We came up on the tube
by district line; we nearly missed our stop.
Jumped off at Earl’s Court and
running, we just caught
the Olympia branch train, a short hop.
It put me in mind
of the Blitz, the push and shove
onto the platforms;
the songs, the camaraderie,
worried glances at the roof;
fearing Hitler’s bombers above.
By the clasp of his hand
I knew my old man felt it more.
Recalling his mum, the mother in law I never had,
caught in a firebomb in ‘forty one
and he unable to grieve, injured himself.
There was after all, a war.
But I shake it off, put on a smile;
exchange nods and a peck on the cheek.
We’re at Olympia, just a step to the hall.
I’m looking forward to the Ideal Home,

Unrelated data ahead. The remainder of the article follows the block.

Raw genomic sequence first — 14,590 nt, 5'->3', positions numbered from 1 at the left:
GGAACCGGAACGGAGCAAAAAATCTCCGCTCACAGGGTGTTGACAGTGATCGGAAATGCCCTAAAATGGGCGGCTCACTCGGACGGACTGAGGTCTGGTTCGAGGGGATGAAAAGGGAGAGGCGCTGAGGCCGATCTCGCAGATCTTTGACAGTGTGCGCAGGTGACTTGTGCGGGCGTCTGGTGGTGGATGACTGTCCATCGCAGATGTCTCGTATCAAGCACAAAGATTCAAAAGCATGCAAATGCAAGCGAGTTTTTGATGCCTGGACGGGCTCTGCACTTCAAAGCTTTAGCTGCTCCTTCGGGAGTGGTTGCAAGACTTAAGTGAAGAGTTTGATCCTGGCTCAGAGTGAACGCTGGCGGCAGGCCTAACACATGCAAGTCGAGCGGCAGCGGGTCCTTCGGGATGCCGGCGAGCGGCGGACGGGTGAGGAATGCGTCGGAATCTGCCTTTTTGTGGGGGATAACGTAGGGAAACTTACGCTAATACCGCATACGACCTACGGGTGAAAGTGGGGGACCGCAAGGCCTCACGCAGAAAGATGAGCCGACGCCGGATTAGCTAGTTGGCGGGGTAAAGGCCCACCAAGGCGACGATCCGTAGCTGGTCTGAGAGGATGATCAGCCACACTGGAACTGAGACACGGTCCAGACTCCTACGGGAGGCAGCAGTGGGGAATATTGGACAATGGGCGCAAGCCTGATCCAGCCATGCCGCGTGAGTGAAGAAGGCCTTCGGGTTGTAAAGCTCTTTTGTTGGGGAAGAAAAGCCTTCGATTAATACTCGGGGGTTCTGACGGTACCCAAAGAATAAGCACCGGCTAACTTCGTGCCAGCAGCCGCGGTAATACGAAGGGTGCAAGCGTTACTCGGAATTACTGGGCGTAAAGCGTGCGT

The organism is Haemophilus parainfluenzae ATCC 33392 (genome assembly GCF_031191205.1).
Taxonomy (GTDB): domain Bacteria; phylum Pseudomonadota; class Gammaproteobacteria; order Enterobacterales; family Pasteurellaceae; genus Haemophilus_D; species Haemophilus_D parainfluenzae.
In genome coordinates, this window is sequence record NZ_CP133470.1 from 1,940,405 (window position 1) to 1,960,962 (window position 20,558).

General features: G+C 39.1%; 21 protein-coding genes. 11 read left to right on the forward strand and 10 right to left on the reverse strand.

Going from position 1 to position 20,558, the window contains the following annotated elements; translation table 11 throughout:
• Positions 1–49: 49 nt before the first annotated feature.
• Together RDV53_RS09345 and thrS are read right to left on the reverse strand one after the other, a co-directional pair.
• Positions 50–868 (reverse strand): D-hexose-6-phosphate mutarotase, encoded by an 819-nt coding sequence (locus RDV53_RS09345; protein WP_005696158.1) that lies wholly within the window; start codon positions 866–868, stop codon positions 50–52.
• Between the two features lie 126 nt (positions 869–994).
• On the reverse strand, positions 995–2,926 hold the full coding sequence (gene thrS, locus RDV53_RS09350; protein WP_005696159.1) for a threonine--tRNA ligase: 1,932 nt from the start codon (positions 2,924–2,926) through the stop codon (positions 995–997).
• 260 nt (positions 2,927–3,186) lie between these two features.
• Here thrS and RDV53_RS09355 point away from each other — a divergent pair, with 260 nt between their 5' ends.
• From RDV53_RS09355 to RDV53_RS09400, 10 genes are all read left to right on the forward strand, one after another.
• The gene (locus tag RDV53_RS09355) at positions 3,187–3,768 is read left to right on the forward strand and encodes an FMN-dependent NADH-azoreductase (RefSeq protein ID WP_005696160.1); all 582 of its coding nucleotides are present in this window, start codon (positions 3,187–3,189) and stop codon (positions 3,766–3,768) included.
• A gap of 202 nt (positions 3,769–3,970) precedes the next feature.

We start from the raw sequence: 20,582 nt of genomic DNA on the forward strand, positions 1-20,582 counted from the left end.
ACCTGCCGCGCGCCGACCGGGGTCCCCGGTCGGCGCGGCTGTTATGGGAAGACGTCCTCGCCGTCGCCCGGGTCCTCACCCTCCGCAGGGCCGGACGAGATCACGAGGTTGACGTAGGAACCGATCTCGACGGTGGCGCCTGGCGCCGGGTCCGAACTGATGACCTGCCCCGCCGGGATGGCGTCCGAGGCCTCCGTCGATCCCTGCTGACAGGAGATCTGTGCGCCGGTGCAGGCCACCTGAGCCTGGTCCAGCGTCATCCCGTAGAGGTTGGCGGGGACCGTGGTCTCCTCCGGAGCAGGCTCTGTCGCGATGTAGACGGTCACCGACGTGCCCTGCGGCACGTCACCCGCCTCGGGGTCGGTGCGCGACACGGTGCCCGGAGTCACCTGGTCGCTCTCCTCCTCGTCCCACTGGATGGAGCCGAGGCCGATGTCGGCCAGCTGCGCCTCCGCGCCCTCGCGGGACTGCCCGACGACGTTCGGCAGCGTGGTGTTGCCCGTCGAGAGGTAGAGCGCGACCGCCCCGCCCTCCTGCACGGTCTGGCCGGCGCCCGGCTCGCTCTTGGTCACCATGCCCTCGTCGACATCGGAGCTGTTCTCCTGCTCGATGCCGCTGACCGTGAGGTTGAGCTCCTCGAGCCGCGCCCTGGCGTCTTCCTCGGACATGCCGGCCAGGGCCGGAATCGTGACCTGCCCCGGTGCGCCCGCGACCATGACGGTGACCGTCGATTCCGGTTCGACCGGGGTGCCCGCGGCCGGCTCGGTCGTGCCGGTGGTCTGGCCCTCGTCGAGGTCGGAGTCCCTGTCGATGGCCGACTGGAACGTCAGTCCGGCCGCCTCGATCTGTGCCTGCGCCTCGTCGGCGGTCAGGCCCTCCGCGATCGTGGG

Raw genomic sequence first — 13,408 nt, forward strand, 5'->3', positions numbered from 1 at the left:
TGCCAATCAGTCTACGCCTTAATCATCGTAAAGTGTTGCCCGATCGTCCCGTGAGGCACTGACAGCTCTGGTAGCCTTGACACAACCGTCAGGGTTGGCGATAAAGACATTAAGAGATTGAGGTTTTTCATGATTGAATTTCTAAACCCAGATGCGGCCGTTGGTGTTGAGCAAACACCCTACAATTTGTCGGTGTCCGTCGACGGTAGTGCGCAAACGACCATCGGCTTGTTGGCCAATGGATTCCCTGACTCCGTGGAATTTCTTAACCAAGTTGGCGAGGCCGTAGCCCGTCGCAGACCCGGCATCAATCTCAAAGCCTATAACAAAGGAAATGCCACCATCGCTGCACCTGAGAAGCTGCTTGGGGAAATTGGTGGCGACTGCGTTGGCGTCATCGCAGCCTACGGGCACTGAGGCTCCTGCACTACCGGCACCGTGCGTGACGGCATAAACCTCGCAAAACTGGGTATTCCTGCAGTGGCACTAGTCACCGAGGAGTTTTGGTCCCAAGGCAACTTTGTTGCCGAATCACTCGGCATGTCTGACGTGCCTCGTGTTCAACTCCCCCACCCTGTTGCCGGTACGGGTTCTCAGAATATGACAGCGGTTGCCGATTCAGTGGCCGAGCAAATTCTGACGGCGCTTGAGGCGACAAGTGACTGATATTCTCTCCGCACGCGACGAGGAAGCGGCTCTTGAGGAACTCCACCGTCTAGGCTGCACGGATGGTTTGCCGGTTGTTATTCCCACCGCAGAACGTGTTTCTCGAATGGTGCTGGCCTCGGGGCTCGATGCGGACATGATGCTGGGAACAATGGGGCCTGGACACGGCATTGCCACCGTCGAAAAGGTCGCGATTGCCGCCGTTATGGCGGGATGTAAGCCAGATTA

laughing at the newfangled gizmos,
and inspiration, maybe, for a three-piece suite.
This exhibition’s huge, I’m tuckered out;
so many stands! And the cafeteria’s packed.
I walk more slowly now; a tea would perk me up.
I remember again the days I’ve spent near here
at the Albert Hall: I hear the voices at the Proms soar
as I wait for my hubby to come back.
79-year-old female civilian, died three weeks after an Irish Republican Army (IRA) bomb exploded in a litter bin at the Daily Mail Ideal Home Exhibition at Kensington Olympia, London. A further 85 visitors were injured.